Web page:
They returned to the house exhausted, after dark, a full large basket in each hand. All day they had spoken of the delicious supper they would have--mushroom soup, mushroom cassarole, or perhaps just a big heaping plate of mushrooms browned in butter. But now that they were home, neither could stop yawning, so they decided to retire and deal with sorting the mushrooms the next day.
Matthew went upstairs to Sarah's old room, where the bed--long before he moved in--had been replaced with a simple feather mattress on the floor. ("Much easier to tuck especially ill patients into," as the Doctor had explained) He was already halfway undressed and eager to drop down into bed--until he discovered that the house rabbit had decided it was his new nest. He was awfully soft and warm, of course, but as prior experience had shown, he made a terrible bedpartner. He kicked and kicked all night long, dreaming about hopping about the countryside no doubt.
Passing on the way to his own room, John saw his predicament. "Ah, well then. I see. You'll have to climb in with me then, there's nothing for it."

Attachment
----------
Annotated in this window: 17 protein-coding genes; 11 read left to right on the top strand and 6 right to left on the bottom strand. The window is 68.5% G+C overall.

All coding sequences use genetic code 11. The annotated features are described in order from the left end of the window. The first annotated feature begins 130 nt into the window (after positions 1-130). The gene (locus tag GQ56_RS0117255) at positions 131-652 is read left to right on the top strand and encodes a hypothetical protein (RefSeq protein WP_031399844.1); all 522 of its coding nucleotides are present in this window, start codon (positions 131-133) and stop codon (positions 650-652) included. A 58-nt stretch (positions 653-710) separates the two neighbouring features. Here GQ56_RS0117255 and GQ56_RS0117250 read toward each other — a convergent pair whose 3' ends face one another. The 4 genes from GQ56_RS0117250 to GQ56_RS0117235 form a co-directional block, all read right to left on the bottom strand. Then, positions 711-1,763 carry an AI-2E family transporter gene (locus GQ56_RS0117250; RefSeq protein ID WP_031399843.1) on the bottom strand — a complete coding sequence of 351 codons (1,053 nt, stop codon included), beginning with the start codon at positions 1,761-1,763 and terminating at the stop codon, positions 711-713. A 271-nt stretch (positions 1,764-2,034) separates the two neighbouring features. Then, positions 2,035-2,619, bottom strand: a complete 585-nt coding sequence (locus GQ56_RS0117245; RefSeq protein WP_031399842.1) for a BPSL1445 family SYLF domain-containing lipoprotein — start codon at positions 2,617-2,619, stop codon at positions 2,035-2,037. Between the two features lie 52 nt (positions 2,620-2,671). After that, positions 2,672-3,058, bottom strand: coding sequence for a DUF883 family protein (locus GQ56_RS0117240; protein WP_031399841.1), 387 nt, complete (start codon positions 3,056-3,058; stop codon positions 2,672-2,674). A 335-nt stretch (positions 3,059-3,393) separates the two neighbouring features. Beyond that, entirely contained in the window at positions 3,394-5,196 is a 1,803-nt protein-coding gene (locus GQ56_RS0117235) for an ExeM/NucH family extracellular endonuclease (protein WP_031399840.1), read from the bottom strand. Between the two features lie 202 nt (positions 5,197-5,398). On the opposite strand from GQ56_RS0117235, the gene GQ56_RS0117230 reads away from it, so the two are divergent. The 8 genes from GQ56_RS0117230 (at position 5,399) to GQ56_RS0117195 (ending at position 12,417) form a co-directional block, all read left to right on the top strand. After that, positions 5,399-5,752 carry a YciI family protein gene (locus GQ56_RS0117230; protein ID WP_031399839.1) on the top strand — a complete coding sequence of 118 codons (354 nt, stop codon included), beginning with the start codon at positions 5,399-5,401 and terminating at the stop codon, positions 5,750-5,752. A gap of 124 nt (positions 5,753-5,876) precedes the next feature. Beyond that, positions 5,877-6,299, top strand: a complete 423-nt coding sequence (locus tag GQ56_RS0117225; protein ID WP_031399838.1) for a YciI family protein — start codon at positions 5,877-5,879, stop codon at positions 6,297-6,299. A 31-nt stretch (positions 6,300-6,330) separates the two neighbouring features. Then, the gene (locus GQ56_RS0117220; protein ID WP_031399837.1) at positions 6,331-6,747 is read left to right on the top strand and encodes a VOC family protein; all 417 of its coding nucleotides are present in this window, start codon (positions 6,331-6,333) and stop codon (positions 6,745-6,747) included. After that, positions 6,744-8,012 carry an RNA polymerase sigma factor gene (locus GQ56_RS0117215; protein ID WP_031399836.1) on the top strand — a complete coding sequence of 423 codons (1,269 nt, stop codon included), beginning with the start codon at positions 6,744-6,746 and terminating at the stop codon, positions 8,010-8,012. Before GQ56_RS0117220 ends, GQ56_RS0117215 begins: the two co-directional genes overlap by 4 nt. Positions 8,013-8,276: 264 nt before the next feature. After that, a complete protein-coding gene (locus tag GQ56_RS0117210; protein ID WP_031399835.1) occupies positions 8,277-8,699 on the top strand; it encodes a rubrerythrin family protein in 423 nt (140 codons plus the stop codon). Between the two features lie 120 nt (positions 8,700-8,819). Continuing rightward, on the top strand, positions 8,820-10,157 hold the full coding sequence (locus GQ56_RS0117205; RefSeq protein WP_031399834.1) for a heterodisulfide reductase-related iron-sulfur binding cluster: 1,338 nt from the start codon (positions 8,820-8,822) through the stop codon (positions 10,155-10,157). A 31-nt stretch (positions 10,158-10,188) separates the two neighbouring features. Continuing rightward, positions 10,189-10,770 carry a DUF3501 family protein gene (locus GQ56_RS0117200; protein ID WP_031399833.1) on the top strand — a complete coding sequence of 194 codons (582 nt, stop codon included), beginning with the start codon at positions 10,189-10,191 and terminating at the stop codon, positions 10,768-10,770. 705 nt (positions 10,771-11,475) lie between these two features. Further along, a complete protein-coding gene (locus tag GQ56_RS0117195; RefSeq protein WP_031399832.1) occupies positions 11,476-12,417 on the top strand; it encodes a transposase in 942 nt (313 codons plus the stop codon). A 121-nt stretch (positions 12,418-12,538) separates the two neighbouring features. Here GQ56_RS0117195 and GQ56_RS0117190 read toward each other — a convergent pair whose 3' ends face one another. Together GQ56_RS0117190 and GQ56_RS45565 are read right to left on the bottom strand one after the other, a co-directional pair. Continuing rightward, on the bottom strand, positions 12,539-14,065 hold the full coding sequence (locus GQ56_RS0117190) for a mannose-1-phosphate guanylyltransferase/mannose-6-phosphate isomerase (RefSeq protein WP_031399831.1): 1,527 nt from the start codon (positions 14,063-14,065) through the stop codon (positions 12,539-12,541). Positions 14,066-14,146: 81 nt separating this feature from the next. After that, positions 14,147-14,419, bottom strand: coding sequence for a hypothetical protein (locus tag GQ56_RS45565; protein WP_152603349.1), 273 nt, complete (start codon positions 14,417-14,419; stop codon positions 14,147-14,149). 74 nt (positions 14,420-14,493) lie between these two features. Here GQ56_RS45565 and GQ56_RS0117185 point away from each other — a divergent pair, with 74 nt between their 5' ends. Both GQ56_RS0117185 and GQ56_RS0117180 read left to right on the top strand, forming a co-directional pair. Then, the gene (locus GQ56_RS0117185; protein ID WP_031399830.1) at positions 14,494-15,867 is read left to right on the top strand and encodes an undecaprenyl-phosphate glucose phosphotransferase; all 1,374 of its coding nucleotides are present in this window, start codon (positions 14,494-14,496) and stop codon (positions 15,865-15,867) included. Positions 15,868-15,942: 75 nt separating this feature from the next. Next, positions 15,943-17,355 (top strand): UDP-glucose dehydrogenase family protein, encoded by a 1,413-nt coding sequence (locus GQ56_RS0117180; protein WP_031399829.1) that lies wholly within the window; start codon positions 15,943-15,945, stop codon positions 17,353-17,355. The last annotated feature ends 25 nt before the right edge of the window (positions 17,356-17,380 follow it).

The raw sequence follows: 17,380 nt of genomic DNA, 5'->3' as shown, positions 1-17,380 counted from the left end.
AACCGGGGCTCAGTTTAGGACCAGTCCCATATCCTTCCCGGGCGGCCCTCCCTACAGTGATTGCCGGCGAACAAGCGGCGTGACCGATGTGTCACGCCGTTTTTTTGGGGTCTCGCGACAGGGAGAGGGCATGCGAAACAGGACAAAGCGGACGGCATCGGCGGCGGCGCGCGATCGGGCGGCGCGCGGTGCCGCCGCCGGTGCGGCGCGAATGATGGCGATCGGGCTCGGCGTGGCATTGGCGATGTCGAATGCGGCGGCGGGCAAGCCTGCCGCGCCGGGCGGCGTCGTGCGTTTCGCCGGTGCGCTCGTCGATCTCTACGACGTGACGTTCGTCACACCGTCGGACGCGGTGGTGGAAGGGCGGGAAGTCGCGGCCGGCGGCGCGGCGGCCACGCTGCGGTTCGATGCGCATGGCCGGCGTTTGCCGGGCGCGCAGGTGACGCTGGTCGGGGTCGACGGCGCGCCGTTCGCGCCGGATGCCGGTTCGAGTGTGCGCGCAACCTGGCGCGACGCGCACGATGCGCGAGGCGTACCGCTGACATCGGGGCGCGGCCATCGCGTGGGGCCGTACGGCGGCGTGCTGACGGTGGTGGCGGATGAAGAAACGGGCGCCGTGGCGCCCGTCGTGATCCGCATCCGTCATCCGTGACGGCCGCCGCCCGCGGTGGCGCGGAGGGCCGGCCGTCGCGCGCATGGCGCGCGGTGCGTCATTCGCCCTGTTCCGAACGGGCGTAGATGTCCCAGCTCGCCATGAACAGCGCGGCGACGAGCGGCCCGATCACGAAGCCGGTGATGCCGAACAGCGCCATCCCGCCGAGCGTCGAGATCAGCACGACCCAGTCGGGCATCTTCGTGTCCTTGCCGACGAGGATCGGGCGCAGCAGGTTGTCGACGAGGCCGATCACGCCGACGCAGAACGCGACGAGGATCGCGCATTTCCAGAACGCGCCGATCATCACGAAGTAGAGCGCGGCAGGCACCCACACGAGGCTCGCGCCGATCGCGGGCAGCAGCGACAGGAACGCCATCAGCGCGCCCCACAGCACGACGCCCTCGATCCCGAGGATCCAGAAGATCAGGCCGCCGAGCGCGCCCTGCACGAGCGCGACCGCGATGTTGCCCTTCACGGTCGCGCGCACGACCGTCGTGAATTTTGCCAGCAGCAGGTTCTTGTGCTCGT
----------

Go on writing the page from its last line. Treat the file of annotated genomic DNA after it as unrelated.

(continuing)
"But, John--your bed's so small--"
"Don't worry, Matthew. I shan't crush you. I sleep like a stone."
There wasn't much to say in response to that, honestly, except to follow.
One winter morning Matthew woke up suddenly, inexplicably, in the chill pre-dawn light. John was pressed against him, back-to-back, still fast asleep. His early-riser habits must finally have been wearing off on Matthew, who normally arose long after the Doctor had gotten up to make his rounds.
There was no getting back to sleep, so he decided to rise and light the hearth-fire, as John normally did for the household every other morning. It had never really occured to Matthew, until that morning when he set foot outside the warm nest of blankets and onto the cold hard floor of the room, how much work the Doctor really did, all the time, and how many lives he cared for every day. John hardly ever complained, and went about all his work as if he equally enjoyed it, but mornings like this were clearly a chore, whether he ever spoke of it or not.
So,Matthew quickly bundled up and descended the stairs, having to carefully climb over one sleeping animal body or another to get to the small pile of wood next to the fireplace. It was a very solid, old house, not draughty at all, but nonetheless it was just damn cold that morning. After building a pyramid of logs and kindling, he paused to rub his hands together, blessedly thankful for that long-ago invention of matches so that he wouldn't have to rub sticks together instead.